Does Your Child Have A Stomach Bug?


It’s probably happened to you or a family member: diarrhea, vomiting, fever and abdominal pain. It’s commonly (and incorrectly) called “stomach flu,” or what doctors call “gastroenteritis,” or inflammation of the stomach and intestines.

“I try not to use the term ‘stomach flu’ as it can be confused with influenza, or ‘the flu,’ which is a totally different viral condition,” says Brian Titesworth, M.D., a pediatrician at Henry Ford Health.

Dr. Titesworth explains that “the flu” is respiratory in nature and that viral gastroenteritis is a better term for this type of illness instead. He adds that, unlike influenza, the viruses that cause gastroenteritis are present year round. Flu season – the time of year when influenza is prevalent – usually runs October through April with its peak during December and February when the weather is coldest.

The Centers for Disease Control (CDC) says the rotavirus is the most common cause of gastroenteritis. Once a person has been exposed to rotavirus, it takes about two days for the symptoms to appear. Rotavirus spreads easily among infants and young children. Washing hands frequently with mild soap and water is essential to preventing the spread of stomach bugs and other germs.

How to Manage a Stomach Virus

Because infants and very young children are so susceptible to gastroenteritis, parents need to watch them closely. Infants can become severely dehydrated and may even need to be hospitalized. Symptoms of dehydration may include decreased urine output and dry mouth. Dehydrated children may also cry with few or no tears and be unusually sleepy or fussy.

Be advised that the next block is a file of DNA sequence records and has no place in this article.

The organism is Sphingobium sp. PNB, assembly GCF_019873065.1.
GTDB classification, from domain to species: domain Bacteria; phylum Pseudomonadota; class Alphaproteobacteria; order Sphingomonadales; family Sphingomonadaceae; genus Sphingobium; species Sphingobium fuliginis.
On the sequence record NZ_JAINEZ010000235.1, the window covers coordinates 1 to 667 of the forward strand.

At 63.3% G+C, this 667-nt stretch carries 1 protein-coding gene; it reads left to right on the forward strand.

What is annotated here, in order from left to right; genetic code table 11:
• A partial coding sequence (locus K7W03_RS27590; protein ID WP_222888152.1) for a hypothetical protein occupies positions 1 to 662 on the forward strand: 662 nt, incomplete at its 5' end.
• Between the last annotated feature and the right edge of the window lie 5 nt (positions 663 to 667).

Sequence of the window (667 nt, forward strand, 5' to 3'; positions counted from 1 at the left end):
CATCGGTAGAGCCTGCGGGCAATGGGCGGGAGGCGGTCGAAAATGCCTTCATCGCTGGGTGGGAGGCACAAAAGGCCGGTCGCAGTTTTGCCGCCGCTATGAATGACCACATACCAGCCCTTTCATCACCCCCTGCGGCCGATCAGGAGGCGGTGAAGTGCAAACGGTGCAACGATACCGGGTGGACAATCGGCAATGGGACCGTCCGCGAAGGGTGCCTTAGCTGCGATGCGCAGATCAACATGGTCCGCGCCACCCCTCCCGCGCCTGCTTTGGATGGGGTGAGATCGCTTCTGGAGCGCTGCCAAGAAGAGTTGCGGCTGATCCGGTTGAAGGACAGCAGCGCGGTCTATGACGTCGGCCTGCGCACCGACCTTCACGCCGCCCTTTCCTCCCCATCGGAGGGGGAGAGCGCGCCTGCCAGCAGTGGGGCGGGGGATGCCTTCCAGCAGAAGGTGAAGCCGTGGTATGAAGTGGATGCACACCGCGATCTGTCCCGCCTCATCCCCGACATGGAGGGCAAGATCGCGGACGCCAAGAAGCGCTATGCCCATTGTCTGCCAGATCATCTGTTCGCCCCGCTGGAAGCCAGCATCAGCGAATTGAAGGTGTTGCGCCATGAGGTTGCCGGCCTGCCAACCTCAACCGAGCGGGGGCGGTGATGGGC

Dr. Titesworth warns out that a critical symptom of dehydration in infants and young children is not having a wet diaper or not urinating in more than eight hours. Other symptoms that demand immediate medical attention are vomiting blood or bloody diarrhea.

In most cases, though, stomach bugs usually resolve by themselves over time without special treatment, according to the American Academy of Pediatrics. Keep your child comfortable and prevent dehydration. Encourage sick children to rest, drink extra fluids and take foods as tolerated.

The BRAT diet (Bananas, Rice, Applesauce and Toast) is a time-honored treatment for diarrhea and vomiting. These bland foods are easy on the digestive system until a regular healthy diet of foods like fruits, vegetables, whole grains, lean meats and yogurt, which can help provide the nutrients needed to fully recover, can be reintroduced.

Drinking fluids is also important to prevent dehydration. Dr. Titesworth recommends having your child drink water and giving him or her an electrolyte replacement drink like Pedialyte to replace lost fluids.

“It becomes frustrating trying to keep kids hydrated if they keep throwing up,” Dr. Titesworth said. He advises trying small, frequent amounts of fluids, such as ½ to 1 ounce of fluid every 10-15 minutes if vomiting is a problem. He adds that the taste of Pedialyte has improved over the years and there are different child-friendly flavors to try.

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Dr. Brian Titesworth is a board-certified pediatrician and internal medicine doctor seeing patients at Henry Ford Medical Center – Southfield.

Categories: ParentWell